In an accompanying message, I am reporting to the Congress under Section 4(a) of the Trade Agreements Extension Act of 1951 on the disposition of the cases in which the Tariff Commission in 1960 found peril points higher than the existing rate of duty.
JOHN F. KENNEDY
To the Congress of the United States:
This report, supplementing my report on reductions made at the 1960/62 Tariff Conference in excess of peril-point findings, is further in compliance with Section 4(a) of the Trade Agreements Extension Act of 1951.
During the usual peril-point investigation of the items included in the Public Notice issued in connection with the negotiations, the Tariff Commission found that the perilpoint was higher than the present rate on nine widely varied products. The Trade Agreements Extension Act of 1958 provides that in such instances the Tariff Commission must institute an immediate escape-clause investigation with respect to the articles involved. Accordingly, the Commission undertook the required investigations with the following results:
(1) On baseball and softball gloves, ceramic mosaic tile, and sheet glass, the Commission recommended to me that existing duties be increased.
(2) On tennis rackets and creeping red fescue seed, the Commission terminated the investigations without recommendation.
(3) On ultramarine blue, rolled glass, plastic raincoats and cellulose filaments, the Commission found that increases in the duties were not necessary.
The law provides that, if the President does not negotiate the increase of duty indicated by the Commission's peril-point findings, he shall report his reasons therefore to the Congress.
This is to advise that no such increases in duty were negotiated at the 1960/62 conference. The recitation of the Tariff Commission's further investigation of these nine cases, as above given, suggests why the negotiation of higher rates was not undertaken. In six of the nine cases the Tariff Commission, upon a fuller study of the facts than had been possible during its peril-point investigation, did not recommend an increase in duty. In the other three, I was not satisfied that all of the applicable facts had been fully canvassed in the Commission's subsequent investigations; consideration of the appropriate rate of duty was consequently still pending as of the time our negotiations at the 1960/61 conference were being completed. I now have supplementary reports of the Tariff Commission before me. My decision on the three cases is pending.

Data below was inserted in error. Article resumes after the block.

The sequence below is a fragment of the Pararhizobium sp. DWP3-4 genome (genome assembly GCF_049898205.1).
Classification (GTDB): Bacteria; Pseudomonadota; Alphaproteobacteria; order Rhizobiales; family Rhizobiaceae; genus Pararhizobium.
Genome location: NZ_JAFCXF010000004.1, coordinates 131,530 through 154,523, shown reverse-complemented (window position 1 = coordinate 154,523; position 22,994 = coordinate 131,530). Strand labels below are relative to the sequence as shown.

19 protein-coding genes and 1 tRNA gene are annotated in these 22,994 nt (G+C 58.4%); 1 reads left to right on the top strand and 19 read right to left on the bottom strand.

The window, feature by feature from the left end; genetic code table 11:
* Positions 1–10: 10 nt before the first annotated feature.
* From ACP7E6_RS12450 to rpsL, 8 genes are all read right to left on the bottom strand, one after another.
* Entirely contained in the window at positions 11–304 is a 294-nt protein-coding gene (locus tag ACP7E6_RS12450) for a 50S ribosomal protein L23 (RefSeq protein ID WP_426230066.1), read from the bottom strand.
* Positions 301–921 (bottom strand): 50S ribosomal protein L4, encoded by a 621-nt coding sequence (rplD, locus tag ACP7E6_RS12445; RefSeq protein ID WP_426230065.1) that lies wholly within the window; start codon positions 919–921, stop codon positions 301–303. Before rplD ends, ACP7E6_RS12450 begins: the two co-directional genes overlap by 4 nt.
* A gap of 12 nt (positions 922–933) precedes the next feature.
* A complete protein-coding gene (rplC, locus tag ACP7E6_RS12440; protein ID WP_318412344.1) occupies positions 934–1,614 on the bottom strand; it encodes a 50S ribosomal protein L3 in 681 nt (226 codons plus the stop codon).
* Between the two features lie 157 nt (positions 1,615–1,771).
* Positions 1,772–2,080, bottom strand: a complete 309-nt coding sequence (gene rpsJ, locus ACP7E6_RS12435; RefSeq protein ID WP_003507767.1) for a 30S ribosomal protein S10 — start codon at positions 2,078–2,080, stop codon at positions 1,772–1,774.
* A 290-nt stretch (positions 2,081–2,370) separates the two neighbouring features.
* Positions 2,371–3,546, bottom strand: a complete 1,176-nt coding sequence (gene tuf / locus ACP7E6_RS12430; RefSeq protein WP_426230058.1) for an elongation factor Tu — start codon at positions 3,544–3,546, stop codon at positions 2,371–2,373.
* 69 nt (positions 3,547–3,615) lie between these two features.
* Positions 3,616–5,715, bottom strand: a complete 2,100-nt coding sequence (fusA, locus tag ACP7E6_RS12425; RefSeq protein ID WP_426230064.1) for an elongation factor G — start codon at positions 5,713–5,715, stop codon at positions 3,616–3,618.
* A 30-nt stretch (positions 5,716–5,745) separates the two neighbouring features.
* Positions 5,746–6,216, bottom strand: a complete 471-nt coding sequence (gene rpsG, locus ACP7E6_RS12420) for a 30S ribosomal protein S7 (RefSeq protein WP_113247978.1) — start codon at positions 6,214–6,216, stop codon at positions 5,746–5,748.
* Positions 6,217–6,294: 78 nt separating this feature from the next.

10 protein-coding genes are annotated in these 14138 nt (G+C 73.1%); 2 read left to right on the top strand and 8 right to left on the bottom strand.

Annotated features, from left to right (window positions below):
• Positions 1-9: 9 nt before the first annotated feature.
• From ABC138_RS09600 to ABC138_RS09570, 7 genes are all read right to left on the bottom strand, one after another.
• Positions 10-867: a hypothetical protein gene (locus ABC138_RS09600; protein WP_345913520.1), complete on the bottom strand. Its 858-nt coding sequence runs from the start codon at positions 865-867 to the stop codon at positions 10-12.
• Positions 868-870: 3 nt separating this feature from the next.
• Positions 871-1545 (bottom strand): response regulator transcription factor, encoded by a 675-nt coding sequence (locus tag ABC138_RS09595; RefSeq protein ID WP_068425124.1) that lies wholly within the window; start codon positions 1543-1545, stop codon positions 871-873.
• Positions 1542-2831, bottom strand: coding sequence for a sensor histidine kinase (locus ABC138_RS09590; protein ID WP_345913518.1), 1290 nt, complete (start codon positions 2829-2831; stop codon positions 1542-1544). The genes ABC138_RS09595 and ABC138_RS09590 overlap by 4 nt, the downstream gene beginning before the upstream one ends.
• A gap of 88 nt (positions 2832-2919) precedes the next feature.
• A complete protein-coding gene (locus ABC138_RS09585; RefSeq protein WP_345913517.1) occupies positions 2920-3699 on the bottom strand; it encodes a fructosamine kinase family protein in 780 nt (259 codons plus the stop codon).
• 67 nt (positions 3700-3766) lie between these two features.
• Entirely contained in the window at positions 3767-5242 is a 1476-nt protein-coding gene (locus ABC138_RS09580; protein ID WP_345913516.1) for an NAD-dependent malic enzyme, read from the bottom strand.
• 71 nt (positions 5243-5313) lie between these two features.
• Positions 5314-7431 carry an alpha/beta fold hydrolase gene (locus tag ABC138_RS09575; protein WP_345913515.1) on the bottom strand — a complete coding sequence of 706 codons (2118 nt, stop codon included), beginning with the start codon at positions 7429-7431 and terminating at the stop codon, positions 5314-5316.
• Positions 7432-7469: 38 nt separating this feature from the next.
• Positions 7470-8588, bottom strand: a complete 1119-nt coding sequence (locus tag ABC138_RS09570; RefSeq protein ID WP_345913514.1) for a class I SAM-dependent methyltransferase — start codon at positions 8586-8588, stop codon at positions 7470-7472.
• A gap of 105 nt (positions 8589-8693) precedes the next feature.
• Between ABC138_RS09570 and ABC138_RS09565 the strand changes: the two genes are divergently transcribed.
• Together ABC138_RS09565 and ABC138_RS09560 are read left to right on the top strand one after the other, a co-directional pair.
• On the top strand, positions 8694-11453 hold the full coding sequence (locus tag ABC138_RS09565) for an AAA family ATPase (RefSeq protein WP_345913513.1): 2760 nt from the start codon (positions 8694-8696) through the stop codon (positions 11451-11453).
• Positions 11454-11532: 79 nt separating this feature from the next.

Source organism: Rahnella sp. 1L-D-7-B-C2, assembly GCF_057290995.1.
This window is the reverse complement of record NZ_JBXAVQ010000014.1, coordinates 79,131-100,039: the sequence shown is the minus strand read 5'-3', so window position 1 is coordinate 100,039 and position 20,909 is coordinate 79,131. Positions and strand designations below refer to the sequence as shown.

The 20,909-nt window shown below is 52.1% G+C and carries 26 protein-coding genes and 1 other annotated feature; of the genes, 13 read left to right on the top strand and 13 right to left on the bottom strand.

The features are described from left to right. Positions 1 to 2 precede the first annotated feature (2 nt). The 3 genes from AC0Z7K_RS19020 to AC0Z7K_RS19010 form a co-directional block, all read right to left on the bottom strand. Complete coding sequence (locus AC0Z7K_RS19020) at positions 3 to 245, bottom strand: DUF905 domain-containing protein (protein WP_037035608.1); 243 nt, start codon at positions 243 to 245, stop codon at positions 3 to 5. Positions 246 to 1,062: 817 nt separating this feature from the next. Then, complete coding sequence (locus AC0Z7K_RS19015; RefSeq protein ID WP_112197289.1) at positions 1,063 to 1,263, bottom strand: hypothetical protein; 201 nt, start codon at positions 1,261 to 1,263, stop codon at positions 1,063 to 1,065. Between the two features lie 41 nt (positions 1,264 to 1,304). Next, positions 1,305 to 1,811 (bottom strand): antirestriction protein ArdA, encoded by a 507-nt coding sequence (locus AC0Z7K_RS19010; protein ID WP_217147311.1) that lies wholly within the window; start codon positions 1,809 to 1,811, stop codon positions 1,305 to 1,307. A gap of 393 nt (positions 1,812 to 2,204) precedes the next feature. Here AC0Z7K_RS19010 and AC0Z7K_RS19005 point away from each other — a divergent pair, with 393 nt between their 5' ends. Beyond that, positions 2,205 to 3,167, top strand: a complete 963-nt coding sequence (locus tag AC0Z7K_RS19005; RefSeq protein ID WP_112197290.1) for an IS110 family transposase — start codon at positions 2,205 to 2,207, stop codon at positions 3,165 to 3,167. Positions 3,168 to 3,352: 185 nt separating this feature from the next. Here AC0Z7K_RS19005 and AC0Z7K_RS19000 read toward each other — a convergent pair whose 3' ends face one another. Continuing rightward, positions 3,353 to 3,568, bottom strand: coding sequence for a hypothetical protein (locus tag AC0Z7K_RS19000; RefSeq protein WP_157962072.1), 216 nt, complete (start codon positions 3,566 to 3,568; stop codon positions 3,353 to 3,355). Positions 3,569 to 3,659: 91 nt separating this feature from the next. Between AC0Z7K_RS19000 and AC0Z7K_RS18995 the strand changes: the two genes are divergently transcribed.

I append a list defining more precisely the nine commodities mentioned above.
JOHN F. KENNEDY
NOTE The "Trade Agreements With the European Economic Community, the United Kingdom, Norway, and Sweden, including schedules signed on behalf of the United States on March 5 and March 7, 1962," and the report on "Products on Which Tariff Regulations Were Made Below Peril Point Levels 1960-61 GATT Tariff Conference" are printed in House Document 358 (87th Cong., 2d sess.). The supplemental "Report in Compliance With Section 4(a) of the Trade Agreements Extension Act of 1951" is printed in House Document 357 (87th Cong., 2d sess.).
On the same day the White House, in announcing the conclusion of the conference, released a summary of the tariff negotiations.